In the annual survey of MPs' holiday reading, released today by the bookshop chain Waterstone's, first place was taken by William Hague's biography of William Wilberforce, which was published to coincide with the bicentenary of the abolition of the slave trade. It came well ahead of books that received more hype at the time of publication, such as the latest Harry Potter fantasy, or the diaries of Alastair Campbell.
It is perhaps not surprising that Mr Hague should be the top seller among Conservative MPs, but what is less predictable is that the survey showed the same book to be the Liberal Democrat's top summer read.
A new mood of religious scepticism seems to have taken hold of Labour MPs, who have made The God Delusion, by Richard Dawkins, their main choice.
You don't surprise me at all.
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We have nothing to fear from al-Qa'ida. Christian fundamentalists are the real extremist threat. That's the message from the writers of a new play being shown at the Edinburgh International Fringe Festival. Cash in Christ, a sing-along play satirising the modern capitalist "mega- church", is arguably one of the most controversial productions in a Fringe with the largest satirical content in living memory.
The 50-minute show, written by Van Badham and Jonny Berliner, which premieres this weekend, comprises sermons from Christian literature, television programmes and church services. The authors conducted extensive research in America, Australia and online, and also spent three months attending services at London churches, including the Hillsong Church and Holy Trinity Brompton.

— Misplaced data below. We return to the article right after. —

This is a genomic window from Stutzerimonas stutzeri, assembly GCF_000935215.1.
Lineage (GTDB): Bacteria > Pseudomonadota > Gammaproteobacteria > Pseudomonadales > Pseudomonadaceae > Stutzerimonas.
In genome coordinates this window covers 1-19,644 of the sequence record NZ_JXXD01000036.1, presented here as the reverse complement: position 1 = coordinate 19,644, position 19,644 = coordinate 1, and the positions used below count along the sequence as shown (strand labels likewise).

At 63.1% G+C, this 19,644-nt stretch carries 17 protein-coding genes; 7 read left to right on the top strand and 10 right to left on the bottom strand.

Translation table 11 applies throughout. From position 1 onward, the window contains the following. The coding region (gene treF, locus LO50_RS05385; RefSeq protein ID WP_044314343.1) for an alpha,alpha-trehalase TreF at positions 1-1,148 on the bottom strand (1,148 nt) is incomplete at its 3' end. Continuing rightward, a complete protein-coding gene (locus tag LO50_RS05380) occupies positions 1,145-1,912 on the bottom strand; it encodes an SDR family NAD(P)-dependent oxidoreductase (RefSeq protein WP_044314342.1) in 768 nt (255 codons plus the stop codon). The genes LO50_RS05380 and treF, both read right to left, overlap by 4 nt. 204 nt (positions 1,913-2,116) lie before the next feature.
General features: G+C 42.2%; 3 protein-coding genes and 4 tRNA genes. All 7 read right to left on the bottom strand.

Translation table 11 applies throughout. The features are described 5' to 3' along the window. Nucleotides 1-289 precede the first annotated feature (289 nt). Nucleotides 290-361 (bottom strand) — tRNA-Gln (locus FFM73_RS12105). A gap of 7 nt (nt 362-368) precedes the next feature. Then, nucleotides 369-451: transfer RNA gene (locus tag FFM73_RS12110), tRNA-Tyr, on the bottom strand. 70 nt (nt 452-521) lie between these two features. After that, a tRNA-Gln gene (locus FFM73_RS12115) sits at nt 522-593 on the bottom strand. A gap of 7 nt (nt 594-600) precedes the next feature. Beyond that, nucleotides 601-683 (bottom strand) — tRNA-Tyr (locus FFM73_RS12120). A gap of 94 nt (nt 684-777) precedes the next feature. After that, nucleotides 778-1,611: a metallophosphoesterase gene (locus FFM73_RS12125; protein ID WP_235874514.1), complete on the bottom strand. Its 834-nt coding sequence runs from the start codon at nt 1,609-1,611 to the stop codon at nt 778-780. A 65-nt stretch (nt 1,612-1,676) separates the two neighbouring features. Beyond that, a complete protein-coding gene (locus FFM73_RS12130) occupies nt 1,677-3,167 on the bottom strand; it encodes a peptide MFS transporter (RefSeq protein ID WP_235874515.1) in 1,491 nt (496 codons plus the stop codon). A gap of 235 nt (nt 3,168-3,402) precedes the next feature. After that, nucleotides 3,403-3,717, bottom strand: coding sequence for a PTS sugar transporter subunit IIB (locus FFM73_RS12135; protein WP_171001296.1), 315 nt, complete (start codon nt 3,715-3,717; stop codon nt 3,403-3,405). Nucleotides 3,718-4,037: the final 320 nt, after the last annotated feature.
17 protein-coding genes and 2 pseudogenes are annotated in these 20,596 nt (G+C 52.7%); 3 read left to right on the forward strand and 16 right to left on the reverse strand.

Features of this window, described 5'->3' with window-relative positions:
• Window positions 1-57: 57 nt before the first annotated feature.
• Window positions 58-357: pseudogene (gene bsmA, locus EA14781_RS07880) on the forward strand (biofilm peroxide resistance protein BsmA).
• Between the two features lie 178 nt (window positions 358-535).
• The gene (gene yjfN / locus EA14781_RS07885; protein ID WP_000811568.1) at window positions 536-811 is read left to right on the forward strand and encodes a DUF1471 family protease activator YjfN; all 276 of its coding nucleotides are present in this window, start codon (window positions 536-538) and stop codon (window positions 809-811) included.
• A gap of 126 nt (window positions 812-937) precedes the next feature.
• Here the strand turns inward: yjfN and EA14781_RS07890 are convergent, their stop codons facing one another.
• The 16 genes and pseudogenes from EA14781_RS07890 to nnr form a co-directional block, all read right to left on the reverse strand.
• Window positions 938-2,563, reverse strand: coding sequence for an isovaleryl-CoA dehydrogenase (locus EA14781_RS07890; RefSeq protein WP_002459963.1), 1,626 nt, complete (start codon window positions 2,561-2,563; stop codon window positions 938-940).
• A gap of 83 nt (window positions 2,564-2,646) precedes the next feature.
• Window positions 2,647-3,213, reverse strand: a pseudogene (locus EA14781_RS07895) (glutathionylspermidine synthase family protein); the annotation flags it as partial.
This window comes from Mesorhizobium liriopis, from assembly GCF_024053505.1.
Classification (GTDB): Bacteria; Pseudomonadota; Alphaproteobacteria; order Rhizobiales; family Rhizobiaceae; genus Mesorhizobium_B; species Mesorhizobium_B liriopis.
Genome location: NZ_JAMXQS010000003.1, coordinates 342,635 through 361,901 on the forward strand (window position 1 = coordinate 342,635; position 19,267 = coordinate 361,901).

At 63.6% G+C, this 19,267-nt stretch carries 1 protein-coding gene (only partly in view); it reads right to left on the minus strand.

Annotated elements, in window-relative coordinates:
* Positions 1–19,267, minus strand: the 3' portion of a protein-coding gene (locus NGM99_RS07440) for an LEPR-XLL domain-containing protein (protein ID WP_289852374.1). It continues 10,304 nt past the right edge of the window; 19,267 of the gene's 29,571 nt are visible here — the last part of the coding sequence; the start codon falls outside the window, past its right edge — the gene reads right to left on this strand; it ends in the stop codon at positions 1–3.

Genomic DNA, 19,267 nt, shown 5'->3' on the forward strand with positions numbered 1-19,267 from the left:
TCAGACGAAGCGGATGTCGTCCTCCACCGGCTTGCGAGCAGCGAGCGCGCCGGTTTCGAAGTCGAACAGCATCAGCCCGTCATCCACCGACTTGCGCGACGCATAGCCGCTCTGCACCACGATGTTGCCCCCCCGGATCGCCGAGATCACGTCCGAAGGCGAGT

The writers said that, while there is public discussion about the dangers of radical Islamic groups, the influence of the Christian far right is underestimated. "I've been very sensitive to extremists in other religions, particularly Islam, being demonised," said Badham. "I find the Christian right groups that are enormously powerful in our own culture a larger numerical threat than extreme Islam. They are somehow removed from public criticism, and that is one of the reasons we did the show.
"Bush is from the religious right and he has the bomb; that terrifies me far more than the potential of other extremists to get their hands on nuclear weapons. In the religious right it is the self-appointed moral majority that sets its own rules, and anybody opposing them is labelled unpatriotic and shouted down."
Badham said the Wisepart/Jews and Communists co-production is entirely fictitious, but reflects wider political concerns. "It terrifies me that a few religious groups were able to cause a furore around Jerry Springer – The Opera in Britain. What I find frightening about the war in Iraq is that Bush and the people around him speak about it as if it's the crusades again."
She said that although people they met at church services were kind, she felt their attitudes might foster religious intolerance. "The propaganda is intense. We have been going to these megachurches to be told: 'Christianity is not a religion. It is the work of God to rescue all of humanity.' So everybody else can basically get stuffed."
I think that Messrs Bad Ham und Berliner can basically get stuffed. But if they fancy getting their play put on at Stratford, they need to get on the phone to Dominic Cooke.
What, it's Friday?
15 minutes ago